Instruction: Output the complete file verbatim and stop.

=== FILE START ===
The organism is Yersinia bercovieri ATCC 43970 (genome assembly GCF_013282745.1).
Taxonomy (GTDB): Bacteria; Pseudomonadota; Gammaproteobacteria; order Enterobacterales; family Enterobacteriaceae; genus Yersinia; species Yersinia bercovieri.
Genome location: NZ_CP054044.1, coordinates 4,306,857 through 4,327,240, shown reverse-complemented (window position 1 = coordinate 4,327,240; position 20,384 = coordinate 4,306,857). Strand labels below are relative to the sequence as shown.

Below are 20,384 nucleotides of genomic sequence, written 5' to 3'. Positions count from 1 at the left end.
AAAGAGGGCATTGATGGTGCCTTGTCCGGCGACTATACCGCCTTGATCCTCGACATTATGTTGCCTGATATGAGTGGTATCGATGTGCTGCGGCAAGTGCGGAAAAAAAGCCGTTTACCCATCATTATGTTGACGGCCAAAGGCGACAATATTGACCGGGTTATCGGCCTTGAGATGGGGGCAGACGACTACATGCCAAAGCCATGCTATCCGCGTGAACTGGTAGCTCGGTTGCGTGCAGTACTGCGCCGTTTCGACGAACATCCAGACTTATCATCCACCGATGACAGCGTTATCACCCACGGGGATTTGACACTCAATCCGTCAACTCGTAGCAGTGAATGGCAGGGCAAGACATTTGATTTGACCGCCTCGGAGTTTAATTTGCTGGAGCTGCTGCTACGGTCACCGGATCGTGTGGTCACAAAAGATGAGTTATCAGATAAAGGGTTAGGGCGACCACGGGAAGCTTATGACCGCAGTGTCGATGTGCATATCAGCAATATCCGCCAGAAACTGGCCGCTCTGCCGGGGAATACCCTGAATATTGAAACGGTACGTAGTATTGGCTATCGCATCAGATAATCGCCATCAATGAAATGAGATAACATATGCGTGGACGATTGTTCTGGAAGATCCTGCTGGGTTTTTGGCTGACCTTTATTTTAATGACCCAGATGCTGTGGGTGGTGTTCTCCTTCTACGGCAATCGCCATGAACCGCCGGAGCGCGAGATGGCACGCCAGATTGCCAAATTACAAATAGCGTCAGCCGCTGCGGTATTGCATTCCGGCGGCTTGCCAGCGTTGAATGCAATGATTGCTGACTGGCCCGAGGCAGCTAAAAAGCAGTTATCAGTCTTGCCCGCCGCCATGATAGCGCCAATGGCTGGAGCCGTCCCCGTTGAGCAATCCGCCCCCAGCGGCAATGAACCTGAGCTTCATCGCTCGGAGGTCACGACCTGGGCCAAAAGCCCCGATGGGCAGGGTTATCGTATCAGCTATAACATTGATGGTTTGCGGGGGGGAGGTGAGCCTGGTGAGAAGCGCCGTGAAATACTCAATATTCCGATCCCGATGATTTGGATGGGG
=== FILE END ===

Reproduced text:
The organism is Yersinia bercovieri ATCC 43970 (genome assembly GCF_013282745.1).
Taxonomy (GTDB): Bacteria; Pseudomonadota; Gammaproteobacteria; order Enterobacterales; family Enterobacteriaceae; genus Yersinia; species Yersinia bercovieri.
Genome location: NZ_CP054044.1, coordinates 4,306,857 through 4,327,240, shown reverse-complemented (window position 1 = coordinate 4,327,240; position 20,384 = coordinate 4,306,857). Strand labels below are relative to the sequence as shown.

Below are 20,384 nucleotides of genomic sequence, written 5' to 3'. Positions count from 1 at the left end.
AAAGAGGGCATTGATGGTGCCTTGTCCGGCGACTATACCGCCTTGATCCTCGACATTATGTTGCCTGATATGAGTGGTATCGATGTGCTGCGGCAAGTGCGGAAAAAAAGCCGTTTACCCATCATTATGTTGACGGCCAAAGGCGACAATATTGACCGGGTTATCGGCCTTGAGATGGGGGCAGACGACTACATGCCAAAGCCATGCTATCCGCGTGAACTGGTAGCTCGGTTGCGTGCAGTACTGCGCCGTTTCGACGAACATCCAGACTTATCATCCACCGATGACAGCGTTATCACCCACGGGGATTTGACACTCAATCCGTCAACTCGTAGCAGTGAATGGCAGGGCAAGACATTTGATTTGACCGCCTCGGAGTTTAATTTGCTGGAGCTGCTGCTACGGTCACCGGATCGTGTGGTCACAAAAGATGAGTTATCAGATAAAGGGTTAGGGCGACCACGGGAAGCTTATGACCGCAGTGTCGATGTGCATATCAGCAATATCCGCCAGAAACTGGCCGCTCTGCCGGGGAATACCCTGAATATTGAAACGGTACGTAGTATTGGCTATCGCATCAGATAATCGCCATCAATGAAATGAGATAACATATGCGTGGACGATTGTTCTGGAAGATCCTGCTGGGTTTTTGGCTGACCTTTATTTTAATGACCCAGATGCTGTGGGTGGTGTTCTCCTTCTACGGCAATCGCCATGAACCGCCGGAGCGCGAGATGGCACGCCAGATTGCCAAATTACAAATAGCGTCAGCCGCTGCGGTATTGCATTCCGGCGGCTTGCCAGCGTTGAATGCAATGATTGCTGACTGGCCCGAGGCAGCTAAAAAGCAGTTATCAGTCTTGCCCGCCGCCATGATAGCGCCAATGGCTGGAGCCGTCCCCGTTGAGCAATCCGCCCCCAGCGGCAATGAACCTGAGCTTCATCGCTCGGAGGTCACGACCTGGGCCAAAAGCCCCGATGGGCAGGGTTATCGTATCAGCTATAACATTGATGGTTTGCGGGGGGGAGGTGAGCCTGGTGAGAAGCGCCGTGAAATACTCAATATTCCGATCCCGATGATTTGGATGGGG